TAOISEACH Brian Cowen is under pressure to explain whether he was aware that Rody Molloy had threatened the Government with legal action when he told the Dáil that the former director general of Fás did the “honourable thing” in resigning his position.
Fine Gael leader Enda Kenny said last night there was a “clear contradiction” between details of Mr Molloy’s resignation revealed in the Dáil’s Public Accounts Committee (PAC) yesterday and what Mr Cowen told the Dáil at the time.
Mr Molloy resigned from his €203,000-a-year post last November after controversy over excessive spending at the agency, including a travel and expenses bill of €5.7 million in 2007.
It emerged yesterday he reluctantly agreed to resign and only did so on the basis that the Government agreed to better pension terms.
Mr Molloy left with:
- A pension worth €111,000 a year;
- A tax-free lump sum of €333,732;
- And a taxable ex-gratia payment of €111,243.50.
The ex-Fás boss had four and a half years added to his pension entitlement, worth around €1m, if he drew it down for 30 years.
The next day, Mr Cowen told the Dáil that Mr Molloy was not pushed and “did the honourable thing on behalf of the organisation that he lead and tendered his resignation to the board of the organisation and I defend him on that”.
In a staunch defence of Mr Molloy in response to questions by Mr Kenny, Mr Cowen said: “He has taken on the accountability issue and I commend him on that... the honourable thing was done here and it was done correctly.”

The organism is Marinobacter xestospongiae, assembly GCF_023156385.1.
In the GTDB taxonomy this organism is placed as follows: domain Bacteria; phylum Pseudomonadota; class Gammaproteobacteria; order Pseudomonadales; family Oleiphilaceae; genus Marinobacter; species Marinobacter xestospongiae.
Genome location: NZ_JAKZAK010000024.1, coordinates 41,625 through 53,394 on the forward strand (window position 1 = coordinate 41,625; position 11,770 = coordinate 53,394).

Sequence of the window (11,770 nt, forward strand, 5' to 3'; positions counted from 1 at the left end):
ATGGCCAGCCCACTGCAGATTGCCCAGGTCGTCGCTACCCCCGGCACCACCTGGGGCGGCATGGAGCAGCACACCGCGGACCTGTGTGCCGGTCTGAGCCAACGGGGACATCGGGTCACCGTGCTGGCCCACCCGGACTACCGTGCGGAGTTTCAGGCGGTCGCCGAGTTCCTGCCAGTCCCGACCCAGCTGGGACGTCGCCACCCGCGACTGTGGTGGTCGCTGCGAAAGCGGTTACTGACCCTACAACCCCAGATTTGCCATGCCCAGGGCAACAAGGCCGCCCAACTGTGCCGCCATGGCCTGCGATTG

Last night, Mr Kenny called on the Taoiseach to explain what he knew then about the deal: “There is now a clear contradiction between the Taoiseach’s comments in the Dáil when answering my questions and what has emerged in the PAC meeting.
“The Taoiseach should clarify whether or not he knew in the Dáil, when I was questioning him on the issue, that Rody Molloy was receiving a pay off. And does he still consider the actions at the top level of Fás surrounding this issue to be honourable?”
A Government spokesman was unable to say last night what Mr Cowen knew of the deal at the time.
But speaking earlier at the ploughing championships, Mr Cowen defended the payment: “The consideration has to be taken into account of what cost would there be to the taxpayer were a prolonged legal dispute in relation to it.”
While Mr Molloy stated he would take court action if his terms weren’t met, the Department of Enterprise did not seek legal advice as officials were “conscious of the cost” of doing so.
PAC chairman Bernard Allen of Fine Gael accused the Government of appeasing Mr Molloy: “There was no legal advice taken by the state when they entered into this deal, which is a source of scandal to the public out there who are suffering day in and day out from the economic crisis.”
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